The video game character Mario welcomes guests to the museum in front of the exhibit Timeline of Consoles.

Once a rural suburb 30 miles north of Dallas, Frisco is now a burgeoning mini-city of its own. As the home of the Double-A Frisco Roughriders baseball team, FC Dallas of Major League Soccer, the NBA D-League Texas Legends, and the Dallas Cowboys’ new headquarters and practice facility, Frisco always has a game going on, it seems.

The National Videogame Museum is at 8004 N. Dallas Pkwy. in Frisco. The museum opens Tue-Thu 10-5, Fri-Sat 10-8, and Sun 12-5. Tickets cost $12; $10 for children ages 4-10. Call 972/668-8400.

Perhaps it’s no surprise, then, that Frisco is also home to a new destination dedicated to another favorite competitive pastime—video games. Nestled within the Frisco Discovery Center, a complex of arts, science, and cultural exhibits, the National Videogame Museum opened in April to the delight of gamers everywhere. Whether you were a Pac-Man expert in the ’70s, a Nintendo kid in the ’80s, or a PlayStation addict in the aughts, the museum’s tribute to all things gaming is sure to delight the button-mashing kid inside.

A statue of an exploding game cartridge greets visitors entering the 10,000-square-foot museum. Covered in TV screens, consoles, and game boxes, the structure provides a taste of what’s to come in the museum’s exhibits, including more than 100,000 artifacts that chronicle gaming’s fascinating and sometimes rocky history.

Inside, the museum is broken up into a series of exhibits called “stages,” each of which represents a different aspect of video-game history. Everything in the museum is meant to be touched. Stage 1 presents guests with an oversized, 15-foot-tall Pong machine, one of the first video-game systems playable at home. As I played Pong with an Australian tourist, using paddles the size of steering wheels, I was transported back to when gaming was simpler—yet just as competitive.

Once I tore myself away from Pong’s monochromatic screen, the museum gleamed with color and sound. A life-size Mario statue provides a prime photo opportunity, and vibrant murals of video-game characters line the walls. From handpainted depictions of Frogger leaping out of trouble to Doom’s monsters and the Call of Duty soldier preparing to fight terrorists, every inch of the space screams gaming culture.

Even the museum itself is a game. Throughout the exhibits, the museum designers have hidden visual secrets, known as “Easter eggs”—the term for hidden features in a game. They could be out-of-place characters in a painting or a word purposefully misspelled in an exhibit description. You can look up clues and post your scores on the museum’s phone app, or play the game on a museum arcade cabinet.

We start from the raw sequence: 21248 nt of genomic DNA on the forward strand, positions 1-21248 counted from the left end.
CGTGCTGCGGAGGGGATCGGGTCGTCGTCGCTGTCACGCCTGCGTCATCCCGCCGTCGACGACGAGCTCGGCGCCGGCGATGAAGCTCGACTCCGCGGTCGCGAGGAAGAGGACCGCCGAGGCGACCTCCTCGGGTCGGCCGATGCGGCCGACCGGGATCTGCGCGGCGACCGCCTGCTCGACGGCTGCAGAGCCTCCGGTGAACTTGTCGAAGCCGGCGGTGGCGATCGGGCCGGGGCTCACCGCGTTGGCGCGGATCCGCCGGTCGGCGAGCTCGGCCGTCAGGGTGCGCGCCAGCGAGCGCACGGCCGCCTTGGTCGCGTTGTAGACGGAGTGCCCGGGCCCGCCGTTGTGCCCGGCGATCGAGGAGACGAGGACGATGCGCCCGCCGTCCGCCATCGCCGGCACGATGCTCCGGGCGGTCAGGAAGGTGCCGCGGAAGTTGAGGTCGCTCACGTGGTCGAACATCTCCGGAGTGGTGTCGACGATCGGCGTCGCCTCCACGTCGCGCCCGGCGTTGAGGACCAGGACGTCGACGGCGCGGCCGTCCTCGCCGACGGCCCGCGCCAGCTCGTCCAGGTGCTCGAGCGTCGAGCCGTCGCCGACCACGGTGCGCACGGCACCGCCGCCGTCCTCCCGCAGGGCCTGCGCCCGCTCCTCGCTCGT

And if none of this sounds familiar to you, don’t worry. In the Timeline of Consoles exhibit, the museum chronicles gaming history on three massive televisions controlled by giant Super Nintendo controllers. Elsewhere, the museum explores topics like the origins of video-game music; ultra-rare collectibles, including a Barbie-themed Game Boy (there are only two in existence); and early online gaming with an exhibit that shows a piece of data crawling along a dial-up internet connection.

One of the museum’s most thought-provoking stages is titled The Crash, represented by a life-size replica of a 1983 game store in the final stages of closing for good. A $50 game is marked down to $5, and a sign reads “Everything Must Go.” The exhibit harkens to a time in the early 1980s when anybody with a computer could make a game for the Atari 2600, the most popular home system at the time. With no quality control or oversight, the market was flooded with bad games. Consumers didn’t know the good titles from the bad, lost interest, and the industry crashed in 1983. If it weren’t for the surprise success of the Nintendo Entertainment System in 1986 and its now-famous Mario character, video games could have been a historical footnote.

The National Videogame Museum is built mostly upon the collections of museum founders and curators John Hardie, Sean Kelly, and Joe Santulli, longtime friends from the East Coast who began collecting games 25 years ago. The trio collectively owns enough memorabilia to fill a space five times the size of the museum. They started exhibiting their collection at gaming conventions more than 15 years ago, all the while dreaming of starting a brick-and-mortar museum. Their goal is to preserve video-game history, while also bringing together generations of gamers.

“It’s fun when parents come in with their kids,” Joe says. “It helps join the two generations. When a dad and his kids are on the couch and they’re playing BurgerTime [a 1982 game in which players steer a chef through a maze of hamburger ingredients while avoiding killer condiments], the kids may struggle with it a bit, but when it begins to click, it’s a pretty cool thing to watch.”

It’s a scene that plays out repeatedly as grown-ups dive back into their childhoods in the retro exhibits, including a 1980s-themed bedroom—complete with Ferris Bueller’s Day Off posters, Pac-Man bed sheets, and a chance to play Duck Hunt on a 19-inch Zenith television from the era. While the dads may hold the upper hand in games like Streets of Rage 2, the tables turn when the intergenerational gamers pick up Street Fighter 2.

One of the museum’s most popular features is the Pixel Dreams arcade, a cacophony of bloops, beeps, and excitement. The arcade is packed with nearly 40 coin-operated machines, ranging from Centipede from 1980 to 1993’s controversial Mortal Kombat 2.

Fully interactive and endlessly nostalgic, the National Videogame Museum is a one-of-a-kind shrine: a testament to the magic and charm of gaming’s yesteryear. Bring quarters, your thumbs, and a renewed sense of childlike discovery.

From the November 2016 issue

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